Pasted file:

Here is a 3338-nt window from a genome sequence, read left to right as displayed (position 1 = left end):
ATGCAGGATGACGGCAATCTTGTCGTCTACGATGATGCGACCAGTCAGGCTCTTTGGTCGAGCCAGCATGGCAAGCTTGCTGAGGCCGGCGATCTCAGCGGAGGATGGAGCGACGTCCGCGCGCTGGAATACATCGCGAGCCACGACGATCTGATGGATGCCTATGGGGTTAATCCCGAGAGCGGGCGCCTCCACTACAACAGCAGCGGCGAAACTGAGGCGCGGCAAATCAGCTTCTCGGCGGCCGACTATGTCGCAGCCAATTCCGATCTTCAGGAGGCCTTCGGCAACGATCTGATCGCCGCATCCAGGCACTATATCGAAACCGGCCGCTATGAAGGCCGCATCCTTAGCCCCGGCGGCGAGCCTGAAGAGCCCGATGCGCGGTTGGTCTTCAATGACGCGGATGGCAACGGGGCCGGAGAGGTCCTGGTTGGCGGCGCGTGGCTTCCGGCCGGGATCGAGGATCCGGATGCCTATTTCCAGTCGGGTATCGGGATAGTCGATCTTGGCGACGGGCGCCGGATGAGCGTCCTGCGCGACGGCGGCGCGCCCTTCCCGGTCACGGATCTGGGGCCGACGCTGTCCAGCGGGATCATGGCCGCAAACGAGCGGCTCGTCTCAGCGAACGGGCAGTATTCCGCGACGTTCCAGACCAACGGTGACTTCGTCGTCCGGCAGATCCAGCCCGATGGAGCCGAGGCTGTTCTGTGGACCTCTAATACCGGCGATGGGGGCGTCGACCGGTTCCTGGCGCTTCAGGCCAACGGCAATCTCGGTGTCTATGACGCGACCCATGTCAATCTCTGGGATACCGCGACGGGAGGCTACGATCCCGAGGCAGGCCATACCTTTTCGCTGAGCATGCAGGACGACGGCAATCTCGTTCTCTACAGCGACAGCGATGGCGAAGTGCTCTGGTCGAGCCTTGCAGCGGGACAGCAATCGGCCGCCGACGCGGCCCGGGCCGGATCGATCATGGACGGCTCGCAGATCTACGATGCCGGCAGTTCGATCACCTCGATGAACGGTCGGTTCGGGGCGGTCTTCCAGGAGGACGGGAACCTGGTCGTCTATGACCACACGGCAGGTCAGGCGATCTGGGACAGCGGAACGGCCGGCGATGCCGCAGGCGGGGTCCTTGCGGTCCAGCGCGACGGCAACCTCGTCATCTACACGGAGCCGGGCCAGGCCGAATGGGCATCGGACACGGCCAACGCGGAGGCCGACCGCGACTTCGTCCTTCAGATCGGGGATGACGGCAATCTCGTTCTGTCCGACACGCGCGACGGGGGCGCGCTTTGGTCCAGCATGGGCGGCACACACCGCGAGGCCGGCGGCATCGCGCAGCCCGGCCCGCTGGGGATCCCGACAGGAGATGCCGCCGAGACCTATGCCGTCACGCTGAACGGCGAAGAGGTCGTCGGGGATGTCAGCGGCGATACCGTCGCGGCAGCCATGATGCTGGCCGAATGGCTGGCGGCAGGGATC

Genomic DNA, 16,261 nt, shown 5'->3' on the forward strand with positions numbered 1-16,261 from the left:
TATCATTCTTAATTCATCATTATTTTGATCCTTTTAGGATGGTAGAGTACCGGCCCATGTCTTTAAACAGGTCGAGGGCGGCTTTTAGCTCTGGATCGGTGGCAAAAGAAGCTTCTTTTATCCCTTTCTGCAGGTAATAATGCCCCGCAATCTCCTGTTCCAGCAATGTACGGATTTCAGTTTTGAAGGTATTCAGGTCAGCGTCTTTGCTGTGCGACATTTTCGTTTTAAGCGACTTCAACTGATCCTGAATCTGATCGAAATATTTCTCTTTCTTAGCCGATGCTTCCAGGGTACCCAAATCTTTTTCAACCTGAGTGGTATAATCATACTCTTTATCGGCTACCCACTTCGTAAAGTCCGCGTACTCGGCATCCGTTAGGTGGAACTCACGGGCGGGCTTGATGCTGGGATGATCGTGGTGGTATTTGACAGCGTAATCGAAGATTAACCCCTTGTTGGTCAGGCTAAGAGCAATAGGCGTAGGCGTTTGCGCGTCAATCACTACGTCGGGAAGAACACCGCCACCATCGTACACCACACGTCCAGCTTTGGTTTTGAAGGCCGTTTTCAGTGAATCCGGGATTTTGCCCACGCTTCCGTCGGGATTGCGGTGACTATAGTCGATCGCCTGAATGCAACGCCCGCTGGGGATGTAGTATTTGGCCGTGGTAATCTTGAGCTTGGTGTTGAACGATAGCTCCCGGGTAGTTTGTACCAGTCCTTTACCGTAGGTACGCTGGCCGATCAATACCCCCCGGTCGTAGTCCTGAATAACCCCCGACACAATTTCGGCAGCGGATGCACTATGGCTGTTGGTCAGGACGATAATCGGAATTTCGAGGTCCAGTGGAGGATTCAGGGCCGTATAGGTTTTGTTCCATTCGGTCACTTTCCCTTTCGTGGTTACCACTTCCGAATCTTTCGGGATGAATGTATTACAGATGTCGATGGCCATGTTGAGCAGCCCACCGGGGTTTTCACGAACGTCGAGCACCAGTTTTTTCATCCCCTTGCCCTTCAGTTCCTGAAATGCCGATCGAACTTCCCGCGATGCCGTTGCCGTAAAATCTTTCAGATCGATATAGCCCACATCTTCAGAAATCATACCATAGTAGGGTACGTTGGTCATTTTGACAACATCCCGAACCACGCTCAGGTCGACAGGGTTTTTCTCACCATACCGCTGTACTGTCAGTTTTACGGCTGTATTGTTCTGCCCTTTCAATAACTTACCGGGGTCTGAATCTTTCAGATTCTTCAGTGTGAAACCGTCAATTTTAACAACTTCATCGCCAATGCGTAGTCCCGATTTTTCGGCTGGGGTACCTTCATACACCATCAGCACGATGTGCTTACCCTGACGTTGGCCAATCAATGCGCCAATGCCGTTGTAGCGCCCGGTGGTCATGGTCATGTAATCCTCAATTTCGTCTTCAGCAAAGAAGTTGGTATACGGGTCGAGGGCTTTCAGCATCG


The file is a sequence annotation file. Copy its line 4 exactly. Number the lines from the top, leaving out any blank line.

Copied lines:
TATCATTCTTAATTCATCATTATTTTGATCCTTTTAGGATGGTAGAGTACCGGCCCATGTCTTTAAACAGGTCGAGGGCGGCTTTTAGCTCTGGATCGGTGGCAAAAGAAGCTTCTTTTATCCCTTTCTGCAGGTAATAATGCCCCGCAATCTCCTGTTCCAGCAATGTACGGATTTCAGTTTTGAAGGTATTCAGGTCAGCGTCTTTGCTGTGCGACATTTTCGTTTTAAGCGACTTCAACTGATCCTGAATCTGATCGAAATATTTCTCTTTCTTAGCCGATGCTTCCAGGGTACCCAAATCTTTTTCAACCTGAGTGGTATAATCATACTCTTTATCGGCTACCCACTTCGTAAAGTCCGCGTACTCGGCATCCGTTAGGTGGAACTCACGGGCGGGCTTGATGCTGGGATGATCGTGGTGGTATTTGACAGCGTAATCGAAGATTAACCCCTTGTTGGTCAGGCTAAGAGCAATAGGCGTAGGCGTTTGCGCGTCAATCACTACGTCGGGAAGAACACCGCCACCATCGTACACCACACGTCCAGCTTTGGTTTTGAAGGCCGTTTTCAGTGAATCCGGGATTTTGCCCACGCTTCCGTCGGGATTGCGGTGACTATAGTCGATCGCCTGAATGCAACGCCCGCTGGGGATGTAGTATTTGGCCGTGGTAATCTTGAGCTTGGTGTTGAACGATAGCTCCCGGGTAGTTTGTACCAGTCCTTTACCGTAGGTACGCTGGCCGATCAATACCCCCCGGTCGTAGTCCTGAATAACCCCCGACACAATTTCGGCAGCGGATGCACTATGGCTGTTGGTCAGGACGATAATCGGAATTTCGAGGTCCAGTGGAGGATTCAGGGCCGTATAGGTTTTGTTCCATTCGGTCACTTTCCCTTTCGTGGTTACCACTTCCGAATCTTTCGGGATGAATGTATTACAGATGTCGATGGCCATGTTGAGCAGCCCACCGGGGTTTTCACGAACGTCGAGCACCAGTTTTTTCATCCCCTTGCCCTTCAGTTCCTGAAATGCCGATCGAACTTCCCGCGATGCCGTTGCCGTAAAATCTTTCAGATCGATATAGCCCACATCTTCAGAAATCATACCATAGTAGGGTACGTTGGTCATTTTGACAACATCCCGAACCACGCTCAGGTCGACAGGGTTTTTCTCACCATACCGCTGTACTGTCAGTTTTACGGCTGTATTGTTCTGCCCTTTCAATAACTTACCGGGGTCTGAATCTTTCAGATTCTTCAGTGTGAAACCGTCAATTTTAACAACTTCATCGCCAATGCGTAGTCCCGATTTTTCGGCTGGGGTACCTTCATACACCATCAGCACGATGTGCTTACCCTGACGTTGGCCAATCAATGCGCCAATGCCGTTGTAGCGCCCGGTGGTCATGGTCATGTAATCCTCAATTTCGTCTTCAGCAAAGAAGTTGGTATACGGGTCGAGGGCTTTCAGCATCG